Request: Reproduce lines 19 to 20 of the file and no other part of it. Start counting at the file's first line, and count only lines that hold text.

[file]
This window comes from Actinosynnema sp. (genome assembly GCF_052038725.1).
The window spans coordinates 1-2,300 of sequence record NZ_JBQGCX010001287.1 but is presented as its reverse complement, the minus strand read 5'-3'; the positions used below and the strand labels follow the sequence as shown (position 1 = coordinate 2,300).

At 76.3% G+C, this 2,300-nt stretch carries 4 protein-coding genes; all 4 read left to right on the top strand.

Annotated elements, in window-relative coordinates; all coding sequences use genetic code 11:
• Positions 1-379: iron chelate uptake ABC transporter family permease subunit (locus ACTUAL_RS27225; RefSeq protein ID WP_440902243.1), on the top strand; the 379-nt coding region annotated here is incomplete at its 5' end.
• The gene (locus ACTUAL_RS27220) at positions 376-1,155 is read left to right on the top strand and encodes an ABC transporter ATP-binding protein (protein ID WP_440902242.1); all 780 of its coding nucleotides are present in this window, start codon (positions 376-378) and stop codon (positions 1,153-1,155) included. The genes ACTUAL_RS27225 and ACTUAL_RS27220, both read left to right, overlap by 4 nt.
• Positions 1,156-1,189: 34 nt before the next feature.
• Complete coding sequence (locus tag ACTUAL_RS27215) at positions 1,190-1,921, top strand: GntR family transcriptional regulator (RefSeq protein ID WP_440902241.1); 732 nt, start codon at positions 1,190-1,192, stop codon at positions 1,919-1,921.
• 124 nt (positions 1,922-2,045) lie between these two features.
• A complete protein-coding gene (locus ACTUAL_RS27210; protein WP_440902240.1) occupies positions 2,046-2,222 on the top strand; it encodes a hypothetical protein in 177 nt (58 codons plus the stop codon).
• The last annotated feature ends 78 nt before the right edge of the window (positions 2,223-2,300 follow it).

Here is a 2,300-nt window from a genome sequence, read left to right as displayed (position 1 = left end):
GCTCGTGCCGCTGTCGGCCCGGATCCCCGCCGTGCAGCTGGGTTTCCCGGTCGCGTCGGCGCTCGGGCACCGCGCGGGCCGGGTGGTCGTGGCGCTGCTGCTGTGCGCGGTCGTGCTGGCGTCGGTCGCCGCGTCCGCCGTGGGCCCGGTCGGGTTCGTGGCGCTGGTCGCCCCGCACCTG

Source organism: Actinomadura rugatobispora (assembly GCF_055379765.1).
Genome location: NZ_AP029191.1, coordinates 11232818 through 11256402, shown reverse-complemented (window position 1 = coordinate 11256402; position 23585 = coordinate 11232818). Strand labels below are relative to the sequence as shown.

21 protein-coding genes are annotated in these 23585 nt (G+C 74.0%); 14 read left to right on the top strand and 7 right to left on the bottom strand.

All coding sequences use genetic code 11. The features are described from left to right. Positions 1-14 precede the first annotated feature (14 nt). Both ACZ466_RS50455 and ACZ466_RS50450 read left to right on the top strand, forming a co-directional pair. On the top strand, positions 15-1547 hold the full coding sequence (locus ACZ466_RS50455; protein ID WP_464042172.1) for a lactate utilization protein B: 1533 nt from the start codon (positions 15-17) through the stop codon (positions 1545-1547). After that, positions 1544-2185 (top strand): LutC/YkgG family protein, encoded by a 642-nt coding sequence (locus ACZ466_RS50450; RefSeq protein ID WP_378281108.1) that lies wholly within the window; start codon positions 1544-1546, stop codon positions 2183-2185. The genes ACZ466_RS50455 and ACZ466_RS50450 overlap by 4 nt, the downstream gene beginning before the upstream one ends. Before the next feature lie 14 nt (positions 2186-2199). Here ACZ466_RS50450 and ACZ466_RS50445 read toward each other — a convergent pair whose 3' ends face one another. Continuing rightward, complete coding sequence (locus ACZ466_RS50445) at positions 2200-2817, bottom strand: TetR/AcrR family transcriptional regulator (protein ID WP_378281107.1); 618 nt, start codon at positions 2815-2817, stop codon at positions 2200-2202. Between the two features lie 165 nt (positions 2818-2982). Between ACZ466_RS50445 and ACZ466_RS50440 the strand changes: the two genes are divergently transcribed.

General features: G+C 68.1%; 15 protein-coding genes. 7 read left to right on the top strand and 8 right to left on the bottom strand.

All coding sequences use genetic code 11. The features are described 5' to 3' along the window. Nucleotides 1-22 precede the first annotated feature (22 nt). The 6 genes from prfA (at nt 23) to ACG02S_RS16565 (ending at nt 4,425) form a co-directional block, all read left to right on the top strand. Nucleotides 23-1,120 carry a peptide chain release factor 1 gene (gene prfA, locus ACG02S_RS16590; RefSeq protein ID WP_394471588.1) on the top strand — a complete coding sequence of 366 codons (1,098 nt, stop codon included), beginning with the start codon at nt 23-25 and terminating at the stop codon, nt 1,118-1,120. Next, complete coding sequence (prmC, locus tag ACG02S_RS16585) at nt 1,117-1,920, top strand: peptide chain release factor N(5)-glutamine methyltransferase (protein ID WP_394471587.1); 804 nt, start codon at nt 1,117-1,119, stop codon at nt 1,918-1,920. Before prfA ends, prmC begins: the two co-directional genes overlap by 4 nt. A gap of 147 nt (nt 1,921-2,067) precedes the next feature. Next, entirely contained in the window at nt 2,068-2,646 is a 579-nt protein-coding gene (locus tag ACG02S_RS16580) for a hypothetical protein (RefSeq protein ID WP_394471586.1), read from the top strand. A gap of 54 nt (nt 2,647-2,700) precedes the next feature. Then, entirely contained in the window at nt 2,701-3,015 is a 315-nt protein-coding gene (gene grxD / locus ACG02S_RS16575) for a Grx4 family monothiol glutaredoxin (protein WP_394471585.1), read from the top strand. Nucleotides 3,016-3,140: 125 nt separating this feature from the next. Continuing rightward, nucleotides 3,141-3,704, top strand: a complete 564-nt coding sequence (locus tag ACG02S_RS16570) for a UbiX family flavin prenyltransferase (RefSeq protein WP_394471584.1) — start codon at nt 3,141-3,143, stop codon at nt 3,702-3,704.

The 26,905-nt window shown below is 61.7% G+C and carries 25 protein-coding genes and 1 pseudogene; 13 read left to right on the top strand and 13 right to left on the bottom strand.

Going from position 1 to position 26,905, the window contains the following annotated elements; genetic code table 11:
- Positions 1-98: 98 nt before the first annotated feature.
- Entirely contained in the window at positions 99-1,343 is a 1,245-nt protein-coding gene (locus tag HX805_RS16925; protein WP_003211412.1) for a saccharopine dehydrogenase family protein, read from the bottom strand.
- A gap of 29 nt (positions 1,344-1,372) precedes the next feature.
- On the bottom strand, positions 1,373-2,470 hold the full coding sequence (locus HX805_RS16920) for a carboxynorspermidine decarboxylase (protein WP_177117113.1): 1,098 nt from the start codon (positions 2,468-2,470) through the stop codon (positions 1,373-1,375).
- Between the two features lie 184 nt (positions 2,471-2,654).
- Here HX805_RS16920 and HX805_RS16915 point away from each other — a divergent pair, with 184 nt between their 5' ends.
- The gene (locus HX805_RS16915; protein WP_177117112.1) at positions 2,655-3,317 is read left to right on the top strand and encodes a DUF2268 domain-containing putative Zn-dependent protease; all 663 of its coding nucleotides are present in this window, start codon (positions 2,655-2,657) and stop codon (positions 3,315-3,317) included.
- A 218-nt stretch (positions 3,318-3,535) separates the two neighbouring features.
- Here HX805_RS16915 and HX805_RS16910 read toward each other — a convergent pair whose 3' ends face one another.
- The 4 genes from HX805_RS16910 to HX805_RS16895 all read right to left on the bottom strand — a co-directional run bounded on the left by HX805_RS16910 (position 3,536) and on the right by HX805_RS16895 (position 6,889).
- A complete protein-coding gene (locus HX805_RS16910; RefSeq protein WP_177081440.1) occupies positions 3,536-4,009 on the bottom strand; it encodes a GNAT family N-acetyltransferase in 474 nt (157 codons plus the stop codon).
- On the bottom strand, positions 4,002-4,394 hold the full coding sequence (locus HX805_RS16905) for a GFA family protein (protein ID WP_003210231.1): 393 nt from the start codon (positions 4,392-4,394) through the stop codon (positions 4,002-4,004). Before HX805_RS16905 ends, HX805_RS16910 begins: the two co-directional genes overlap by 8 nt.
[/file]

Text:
All coding sequences use genetic code 11. The features are described 5' to 3' along the window. Nucleotides 1-22 precede the first annotated feature (22 nt). The 6 genes from prfA (at nt 23) to ACG02S_RS16565 (ending at nt 4,425) form a co-directional block, all read left to right on the top strand. Nucleotides 23-1,120 carry a peptide chain release factor 1 gene (gene prfA, locus ACG02S_RS16590; RefSeq protein ID WP_394471588.1) on the top strand — a complete coding sequence of 366 codons (1,098 nt, stop codon included), beginning with the start codon at nt 23-25 and terminating at the stop codon, nt 1,118-1,120. Next, complete coding sequence (prmC, locus tag ACG02S_RS16585) at nt 1,117-1,920, top strand: peptide chain release factor N(5)-glutamine methyltransferase (protein ID WP_394471587.1); 804 nt, start codon at nt 1,117-1,119, stop codon at nt 1,918-1,920. Before prfA ends, prmC begins: the two co-directional genes overlap by 4 nt. A gap of 147 nt (nt 1,921-2,067) precedes the next feature. Next, entirely contained in the window at nt 2,068-2,646 is a 579-nt protein-coding gene (locus tag ACG02S_RS16580) for a hypothetical protein (RefSeq protein ID WP_394471586.1), read from the top strand. A gap of 54 nt (nt 2,647-2,700) precedes the next feature. Then, entirely contained in the window at nt 2,701-3,015 is a 315-nt protein-coding gene (gene grxD / locus ACG02S_RS16575) for a Grx4 family monothiol glutaredoxin (protein WP_394471585.1), read from the top strand. Nucleotides 3,016-3,140: 125 nt separating this feature from the next. Continuing rightward, nucleotides 3,141-3,704, top strand: a complete 564-nt coding sequence (locus tag ACG02S_RS16570) for a UbiX family flavin prenyltransferase (RefSeq protein WP_394471584.1) — start codon at nt 3,141-3,143, stop codon at nt 3,702-3,704.

The 26,905-nt window shown below is 61.7% G+C and carries 25 protein-coding genes and 1 pseudogene; 13 read left to right on the top strand and 13 right to left on the bottom strand.